You buy: Stick margarine.
You believe: No cholesterol, and lower in saturated fat than butter.
The hidden truth: The process of turning liquid oils into solid stick margarine--known as hydrogenation or partial hydrogenation--results in high levels of trans fat. Trans fat has been shown to be just as damaging to your arteries and heart as saturated fat, and it may be even worse on your cholesterol levels, says Barke.
A better bet: Use soft margarine from a tub, recommends Barke. The softer the better, such as Fleischmann's Light Margarine. Better yet, just use canola or olive oil.
You buy: Low-fat peanut butter.
You believe: A great source of low-fat protein.
The hidden truth: The fat in peanut butter is considered a "good" fat, so you're actually doing your body a disservice by opting for low-fat PB over the standard kind. And since sugars are added to low-fat peanut butter to enhance taste, it contains the same number of calories per serving as regular. Your biggest concern is heart-harming trans fats that are added by manufacturers in the form of partially hydrogenated vegetable oils, says Barke.
A better bet: All-natural peanut butter. Barke recommends Laura Scudder's. You can reduce the fat even more by pouring off some of the oil that naturally accumulates at the top of the jar.
You buy: A smoothie.
You believe: Healthy afternoon pickup.
The hidden truth: At 500 to 600 calories, commercial smoothies are "a really high-calorie snack," says Eastwood. And don't count on one to boost your energy for long: "Your body will absorb all of the simple sugar in the fruit quickly and compensate with an insulin response, causing a lower blood-sugar level than you had before you drank the smoothie."
A better bet: Have whole fruit and a little peanut butter for a snack that digests more slowly. If you indulge in a smoothie, Eastwood recommends adding protein to allow more gradual absorption of the sugar. Lies on the Label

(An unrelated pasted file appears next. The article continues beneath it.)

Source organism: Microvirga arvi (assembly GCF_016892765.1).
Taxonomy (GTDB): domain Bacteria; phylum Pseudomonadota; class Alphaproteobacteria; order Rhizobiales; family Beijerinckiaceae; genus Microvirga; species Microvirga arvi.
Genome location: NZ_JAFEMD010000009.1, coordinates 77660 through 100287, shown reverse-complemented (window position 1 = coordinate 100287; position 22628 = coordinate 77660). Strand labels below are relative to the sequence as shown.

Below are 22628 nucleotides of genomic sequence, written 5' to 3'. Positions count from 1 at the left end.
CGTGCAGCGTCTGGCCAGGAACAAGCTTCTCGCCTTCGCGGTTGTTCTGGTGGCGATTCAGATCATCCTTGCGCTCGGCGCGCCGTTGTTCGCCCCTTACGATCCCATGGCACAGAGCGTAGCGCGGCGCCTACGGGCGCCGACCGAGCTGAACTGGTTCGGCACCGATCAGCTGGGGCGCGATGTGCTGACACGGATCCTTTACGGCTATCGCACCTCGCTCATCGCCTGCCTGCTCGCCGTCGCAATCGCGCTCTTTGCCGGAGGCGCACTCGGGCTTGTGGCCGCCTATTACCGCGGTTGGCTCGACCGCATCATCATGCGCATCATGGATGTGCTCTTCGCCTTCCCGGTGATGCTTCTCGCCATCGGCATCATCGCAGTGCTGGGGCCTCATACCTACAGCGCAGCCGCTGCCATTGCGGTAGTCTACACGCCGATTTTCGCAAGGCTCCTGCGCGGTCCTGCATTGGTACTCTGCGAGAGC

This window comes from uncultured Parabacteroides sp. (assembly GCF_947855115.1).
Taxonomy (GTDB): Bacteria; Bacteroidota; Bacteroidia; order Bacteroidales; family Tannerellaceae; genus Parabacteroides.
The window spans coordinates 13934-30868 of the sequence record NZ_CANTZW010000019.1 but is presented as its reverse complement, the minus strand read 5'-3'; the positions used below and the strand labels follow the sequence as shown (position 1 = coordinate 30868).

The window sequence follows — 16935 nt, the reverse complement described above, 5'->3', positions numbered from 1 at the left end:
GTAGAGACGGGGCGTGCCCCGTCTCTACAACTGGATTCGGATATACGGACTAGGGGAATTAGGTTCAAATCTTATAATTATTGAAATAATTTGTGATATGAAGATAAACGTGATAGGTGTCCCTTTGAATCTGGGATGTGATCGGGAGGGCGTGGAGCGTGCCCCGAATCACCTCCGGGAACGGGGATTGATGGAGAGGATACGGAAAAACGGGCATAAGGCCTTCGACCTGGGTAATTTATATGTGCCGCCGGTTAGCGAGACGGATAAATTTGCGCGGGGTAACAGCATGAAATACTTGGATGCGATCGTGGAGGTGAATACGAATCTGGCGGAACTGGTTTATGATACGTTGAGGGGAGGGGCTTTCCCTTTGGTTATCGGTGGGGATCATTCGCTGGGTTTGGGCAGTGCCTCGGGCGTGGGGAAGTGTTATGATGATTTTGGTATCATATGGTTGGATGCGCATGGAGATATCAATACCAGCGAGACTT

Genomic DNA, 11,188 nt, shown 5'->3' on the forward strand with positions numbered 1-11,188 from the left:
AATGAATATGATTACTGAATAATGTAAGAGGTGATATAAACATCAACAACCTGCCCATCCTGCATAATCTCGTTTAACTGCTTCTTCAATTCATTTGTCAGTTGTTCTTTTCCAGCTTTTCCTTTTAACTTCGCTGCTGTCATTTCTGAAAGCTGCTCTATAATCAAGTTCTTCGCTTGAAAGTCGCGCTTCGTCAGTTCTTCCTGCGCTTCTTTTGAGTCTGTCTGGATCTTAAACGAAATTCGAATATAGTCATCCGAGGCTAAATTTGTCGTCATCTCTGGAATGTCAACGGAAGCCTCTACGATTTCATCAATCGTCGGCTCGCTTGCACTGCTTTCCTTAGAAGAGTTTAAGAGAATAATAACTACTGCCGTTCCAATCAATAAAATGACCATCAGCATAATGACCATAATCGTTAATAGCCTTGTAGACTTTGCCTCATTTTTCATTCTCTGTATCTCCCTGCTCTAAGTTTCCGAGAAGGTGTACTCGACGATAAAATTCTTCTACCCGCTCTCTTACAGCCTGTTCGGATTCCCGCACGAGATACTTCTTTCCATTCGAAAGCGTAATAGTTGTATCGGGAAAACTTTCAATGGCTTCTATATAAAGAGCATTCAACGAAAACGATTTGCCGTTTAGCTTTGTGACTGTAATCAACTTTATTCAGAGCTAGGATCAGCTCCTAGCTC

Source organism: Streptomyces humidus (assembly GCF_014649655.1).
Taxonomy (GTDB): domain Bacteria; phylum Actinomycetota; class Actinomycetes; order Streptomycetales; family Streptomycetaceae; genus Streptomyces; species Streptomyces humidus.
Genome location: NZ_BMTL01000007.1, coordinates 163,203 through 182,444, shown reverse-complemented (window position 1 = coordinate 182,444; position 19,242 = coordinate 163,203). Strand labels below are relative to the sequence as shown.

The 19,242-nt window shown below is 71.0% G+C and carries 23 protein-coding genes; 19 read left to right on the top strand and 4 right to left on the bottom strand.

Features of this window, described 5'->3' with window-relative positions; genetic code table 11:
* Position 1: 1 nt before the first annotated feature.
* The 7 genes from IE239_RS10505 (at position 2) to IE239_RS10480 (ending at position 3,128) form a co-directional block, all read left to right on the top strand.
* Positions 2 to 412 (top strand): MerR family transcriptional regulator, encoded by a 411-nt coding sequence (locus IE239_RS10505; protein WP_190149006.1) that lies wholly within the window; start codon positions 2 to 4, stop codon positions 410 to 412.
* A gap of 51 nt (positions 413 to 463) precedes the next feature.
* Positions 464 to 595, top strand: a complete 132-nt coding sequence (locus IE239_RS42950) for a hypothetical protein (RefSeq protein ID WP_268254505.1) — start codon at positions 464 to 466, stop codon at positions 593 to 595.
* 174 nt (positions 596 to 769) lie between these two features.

Despite more stringent requirements implemented over the years, food manufacturers are still largely free to make misleading label claims. Watch out for these:
- Lean means something entirely different to the meat industry than it does to you. Ground beef can be labeled "lean" as long as it contains no more than 22.5% fat by weight, not calories. Even 85%-lean hamburger meat has 15 grams of fat in a three-ounce cooked patty. Eat a couple of tiny patties, and you've sucked down one-half of your allotted fat intake for the day. To be called lean, meats other than ground beef must contain no more than 10% fat by weight.
- Natural means virtually nothing, as the Federal Drug Administration has never formally defined it. Even if a food's ingredients were natural to begin with, they may undergo so much processing that by the time they reach your plate, they're about as natural as Shania Twain's Super Bowl vocal track.
- Fresh does not mean that after being harvested the food is free of pesticides, acids, chlorine solutions, waxes, or "nonthermal technologies" such as irradiation or ultrahigh-pressure treatment. Fresh frozen also means little, except that the food wasn't deteriorated before it was frozen.
- Fat-free doesn't mean a food is completely devoid of fat; it simply indicates that there's less than a gram of fat in a single serving. The result: Eating five "fat-free" cookies when the serving size equals one cookie could net you well over four grams of fat.
- Smart has no boundaries. It's often used to imply that a food is low in fat or calories.